For Afghan women like Sodaba Hurmat, 25, studying at top universities in Kazakhstan is opening up a whole new world of opportunities – academic and professional.
Sodaba Hurmat, from Badakhshan Province, Afghanistan arrived in Kazakhstan last October, together with 30 other young women, to pursue quality education. They are part of an EU-funded education initiative, 'Economic Empowerment of Afghan Women through Education and training in Kazakhstan and Uzbekistan,' implemented by UNDP.
The €2 million EU grant aims to provide higher educational opportunities for Afghan women, who face longstanding and entrenched barriers to education and employment compared to their male counterparts back home.
Sodaba was among the top candidates selected. Her new path to academic excellence started with an ongoing eight-month English and Russian languages course at Almaty Management University (ALMA U). This is a stepping stone to pursuing a master’s degree in mining at Satbayev University.
When the Covid-19 pandemic hit the country this spring, Sodaba and her classmates, like millions of students around the world, had to shift to online learning. But this was easy thanks to Almaty Management University’s academic mix of class- and distance-learning already in place.
No more excuses arriving late or missing classes. I see great learning improvements at my listening and reading classes.
Yuliya Chulkova, language tutor at ALMA University
ALMA University uses the latest learning technology. Assem Amantay, head, ALMA University Language School, notes: “Students have used the Google Classroom platform since January for submitting homework, getting feedback and for evaluations. During the quarantine we continued using this learning platform. Zoom videoconferencing solved our problem of holding interactive classes”.
According to IBM, students can learn fivefold more material using multimedia content by studying at their own pace compared to traditional face-to-face courses. Retention rates might also increase from 25 to 60%.
Yuliya Chulkova, language tutor at ALMA University, notes in this regard that her students have become more focused and disciplined, “No more excuses arriving late or missing classes. I see great learning improvements at my listening and reading classes”.
At the same time, online learning requires great discipline and time management skills. Sodaba recalls her first weeks under quarantine learning were difficult: “It was totally new for us. We were stressed because we couldn’t manage our time. But eventually we adapted to a new schedule and to a novel way of learning”.
At the outset her living conditions at ALMA University were cramped. Sharing a dorm with three roommates, each with varying class schedule, was disruptive. But they organised a shift. Sodaba says appreciatively, “The university allocated a separate study room for us in our dormitory and provided a laptop for one of our students”.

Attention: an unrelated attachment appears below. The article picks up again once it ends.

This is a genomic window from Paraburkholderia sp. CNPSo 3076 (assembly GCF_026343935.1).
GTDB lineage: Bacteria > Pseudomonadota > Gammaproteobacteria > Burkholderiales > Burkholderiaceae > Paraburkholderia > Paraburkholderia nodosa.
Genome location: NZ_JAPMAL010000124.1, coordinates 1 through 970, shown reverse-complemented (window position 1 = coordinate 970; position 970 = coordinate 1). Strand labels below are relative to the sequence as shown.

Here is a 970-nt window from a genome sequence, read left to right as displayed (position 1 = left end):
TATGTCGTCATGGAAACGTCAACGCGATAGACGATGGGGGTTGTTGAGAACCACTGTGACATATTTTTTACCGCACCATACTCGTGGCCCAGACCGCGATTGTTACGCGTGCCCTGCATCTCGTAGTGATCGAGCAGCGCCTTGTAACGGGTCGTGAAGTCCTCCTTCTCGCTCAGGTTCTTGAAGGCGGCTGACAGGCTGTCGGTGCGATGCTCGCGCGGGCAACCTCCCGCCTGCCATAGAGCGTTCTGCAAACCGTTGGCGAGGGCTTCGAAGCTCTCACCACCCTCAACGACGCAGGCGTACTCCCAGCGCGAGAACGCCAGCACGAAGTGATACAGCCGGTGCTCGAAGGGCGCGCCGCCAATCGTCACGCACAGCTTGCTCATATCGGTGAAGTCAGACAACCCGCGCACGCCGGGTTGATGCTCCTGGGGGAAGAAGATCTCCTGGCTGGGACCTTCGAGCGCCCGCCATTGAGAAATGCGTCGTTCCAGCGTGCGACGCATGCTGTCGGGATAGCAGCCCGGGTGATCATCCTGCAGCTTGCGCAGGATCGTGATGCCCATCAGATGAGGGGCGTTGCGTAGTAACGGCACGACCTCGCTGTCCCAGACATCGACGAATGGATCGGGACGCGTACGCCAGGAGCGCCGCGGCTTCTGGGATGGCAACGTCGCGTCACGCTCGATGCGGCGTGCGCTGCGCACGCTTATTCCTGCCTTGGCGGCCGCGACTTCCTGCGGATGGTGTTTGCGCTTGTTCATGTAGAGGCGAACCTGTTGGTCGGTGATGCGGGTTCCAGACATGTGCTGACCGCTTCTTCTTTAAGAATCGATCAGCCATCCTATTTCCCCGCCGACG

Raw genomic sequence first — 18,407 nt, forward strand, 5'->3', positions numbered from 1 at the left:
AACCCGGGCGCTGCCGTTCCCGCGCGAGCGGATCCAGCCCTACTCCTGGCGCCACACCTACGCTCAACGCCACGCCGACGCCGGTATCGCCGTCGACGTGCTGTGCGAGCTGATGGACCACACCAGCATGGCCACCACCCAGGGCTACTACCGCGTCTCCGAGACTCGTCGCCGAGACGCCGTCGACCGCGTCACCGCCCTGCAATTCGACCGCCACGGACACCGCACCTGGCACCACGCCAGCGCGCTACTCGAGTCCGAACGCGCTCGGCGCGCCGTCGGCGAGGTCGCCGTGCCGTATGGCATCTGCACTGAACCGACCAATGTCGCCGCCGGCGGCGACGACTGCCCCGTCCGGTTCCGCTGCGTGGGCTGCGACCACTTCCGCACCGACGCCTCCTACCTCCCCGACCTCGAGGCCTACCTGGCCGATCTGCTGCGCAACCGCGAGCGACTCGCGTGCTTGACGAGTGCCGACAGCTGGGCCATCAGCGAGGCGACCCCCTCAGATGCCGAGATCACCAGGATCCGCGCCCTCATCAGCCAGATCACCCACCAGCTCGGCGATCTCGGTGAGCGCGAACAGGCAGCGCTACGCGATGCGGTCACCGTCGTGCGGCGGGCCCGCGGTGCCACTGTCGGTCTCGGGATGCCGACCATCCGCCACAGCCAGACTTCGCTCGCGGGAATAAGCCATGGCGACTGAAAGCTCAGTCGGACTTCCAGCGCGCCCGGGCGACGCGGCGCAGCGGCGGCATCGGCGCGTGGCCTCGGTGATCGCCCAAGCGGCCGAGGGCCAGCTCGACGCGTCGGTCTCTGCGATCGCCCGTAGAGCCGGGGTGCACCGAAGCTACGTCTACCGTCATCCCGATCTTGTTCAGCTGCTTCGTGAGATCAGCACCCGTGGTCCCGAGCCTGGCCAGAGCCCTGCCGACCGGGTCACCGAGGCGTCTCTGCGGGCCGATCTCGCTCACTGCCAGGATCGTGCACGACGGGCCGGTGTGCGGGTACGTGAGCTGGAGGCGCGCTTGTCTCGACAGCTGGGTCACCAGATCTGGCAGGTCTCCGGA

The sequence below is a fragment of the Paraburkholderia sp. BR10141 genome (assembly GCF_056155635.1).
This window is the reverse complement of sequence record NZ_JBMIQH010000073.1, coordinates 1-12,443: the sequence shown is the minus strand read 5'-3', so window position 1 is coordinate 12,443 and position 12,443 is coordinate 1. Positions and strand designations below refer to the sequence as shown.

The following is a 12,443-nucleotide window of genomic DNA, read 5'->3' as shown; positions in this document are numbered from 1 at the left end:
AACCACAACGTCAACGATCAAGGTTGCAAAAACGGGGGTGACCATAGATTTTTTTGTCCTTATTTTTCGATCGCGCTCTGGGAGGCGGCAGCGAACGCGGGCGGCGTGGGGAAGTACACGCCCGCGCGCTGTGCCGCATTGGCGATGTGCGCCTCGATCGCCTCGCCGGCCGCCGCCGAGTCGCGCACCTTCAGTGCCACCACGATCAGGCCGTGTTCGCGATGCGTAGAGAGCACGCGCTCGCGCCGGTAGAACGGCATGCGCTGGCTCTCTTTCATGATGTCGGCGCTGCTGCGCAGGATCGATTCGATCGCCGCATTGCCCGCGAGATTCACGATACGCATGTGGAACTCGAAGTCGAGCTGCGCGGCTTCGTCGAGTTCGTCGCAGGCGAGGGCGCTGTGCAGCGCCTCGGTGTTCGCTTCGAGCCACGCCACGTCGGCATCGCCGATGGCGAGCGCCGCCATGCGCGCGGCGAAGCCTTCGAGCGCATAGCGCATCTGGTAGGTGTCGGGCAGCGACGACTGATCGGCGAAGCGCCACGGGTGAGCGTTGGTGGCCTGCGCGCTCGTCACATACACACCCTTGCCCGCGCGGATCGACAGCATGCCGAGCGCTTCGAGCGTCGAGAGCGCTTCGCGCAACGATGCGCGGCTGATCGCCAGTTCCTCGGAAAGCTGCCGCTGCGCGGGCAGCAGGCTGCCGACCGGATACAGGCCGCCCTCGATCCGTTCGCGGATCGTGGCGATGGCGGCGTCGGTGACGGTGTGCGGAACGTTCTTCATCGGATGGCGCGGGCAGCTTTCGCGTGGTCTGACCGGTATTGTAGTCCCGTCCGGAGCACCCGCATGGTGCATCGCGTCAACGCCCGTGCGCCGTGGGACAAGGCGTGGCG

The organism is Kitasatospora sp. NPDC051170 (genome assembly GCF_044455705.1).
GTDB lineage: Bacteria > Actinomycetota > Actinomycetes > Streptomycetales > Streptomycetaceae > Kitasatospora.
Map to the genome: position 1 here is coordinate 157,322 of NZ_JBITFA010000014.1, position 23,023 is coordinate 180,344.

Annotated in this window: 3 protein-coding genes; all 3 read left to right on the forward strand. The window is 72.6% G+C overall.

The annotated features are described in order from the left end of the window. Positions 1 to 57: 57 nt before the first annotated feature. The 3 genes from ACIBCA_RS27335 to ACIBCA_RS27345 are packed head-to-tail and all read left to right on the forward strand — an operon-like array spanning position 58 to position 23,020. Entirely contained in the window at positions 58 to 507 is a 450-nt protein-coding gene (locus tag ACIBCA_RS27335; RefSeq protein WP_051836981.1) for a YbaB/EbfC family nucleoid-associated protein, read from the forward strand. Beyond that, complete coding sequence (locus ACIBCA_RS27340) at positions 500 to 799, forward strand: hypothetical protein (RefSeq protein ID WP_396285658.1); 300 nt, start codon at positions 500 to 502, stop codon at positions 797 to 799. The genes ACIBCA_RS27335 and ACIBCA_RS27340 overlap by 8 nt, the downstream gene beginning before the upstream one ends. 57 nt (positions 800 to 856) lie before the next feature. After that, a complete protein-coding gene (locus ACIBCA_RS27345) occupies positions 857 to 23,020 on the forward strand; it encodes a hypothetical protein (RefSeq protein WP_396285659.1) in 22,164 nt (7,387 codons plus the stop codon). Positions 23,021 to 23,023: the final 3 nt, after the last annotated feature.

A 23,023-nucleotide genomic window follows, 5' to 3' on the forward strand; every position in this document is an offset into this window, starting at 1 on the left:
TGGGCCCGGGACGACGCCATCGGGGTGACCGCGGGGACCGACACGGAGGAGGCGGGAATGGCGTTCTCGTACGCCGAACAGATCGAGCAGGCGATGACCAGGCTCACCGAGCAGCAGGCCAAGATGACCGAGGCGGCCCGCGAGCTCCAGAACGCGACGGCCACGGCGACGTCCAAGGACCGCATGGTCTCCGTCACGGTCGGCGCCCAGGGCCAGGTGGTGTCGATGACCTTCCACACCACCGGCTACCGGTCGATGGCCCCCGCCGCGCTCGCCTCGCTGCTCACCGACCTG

But bottom line, Sodaba prefers in-person learning. “Online learning is convenient because commuting time is minimal and we get assignments via Google Classroom. But in face-to-face classes we interact and socialize with local students and get attuned to our new cultural environment”, says Sodaba.In May the students had to pass the language exams to qualify for academic courses next September. Given the pandemic risks many girls have decided not to return to Afghanistan this summer.
“If the Covid-19 situation worsens in Afghanistan, we’ll have difficulties returning. I’m used to being far away from my family, but it’s tough for many girls who left home for the first time. But, above all, we don't want to put our education at risk”, says Sodaba.
Currently, UNDP is recruiting a new batch of students for next September as part of this EU-funded initiative. A total of 50 young women from Afghanistan will receive education in Central Asian universities until 2025.
Even if classes continue online during this global pandemic, for the Afghan female students this chance at higher education is a sure hard-won passport to economic empowerment.
This initiative, funded by the European Union and implemented by UNDP, allows Afghan women to study and graduate from universities in Kazakhstan and Uzbekistan. The initiative aims to provide educational opportunities for Afghan women, who face disproportionate barriers to education and employment compared to their men counterparts back home. Currently, UNDP is recruiting a new batch of students, who are to start their studies in September. Overall 50 young women from Afghanistan will receive technical and vocational education in Central Asian universities until 2025.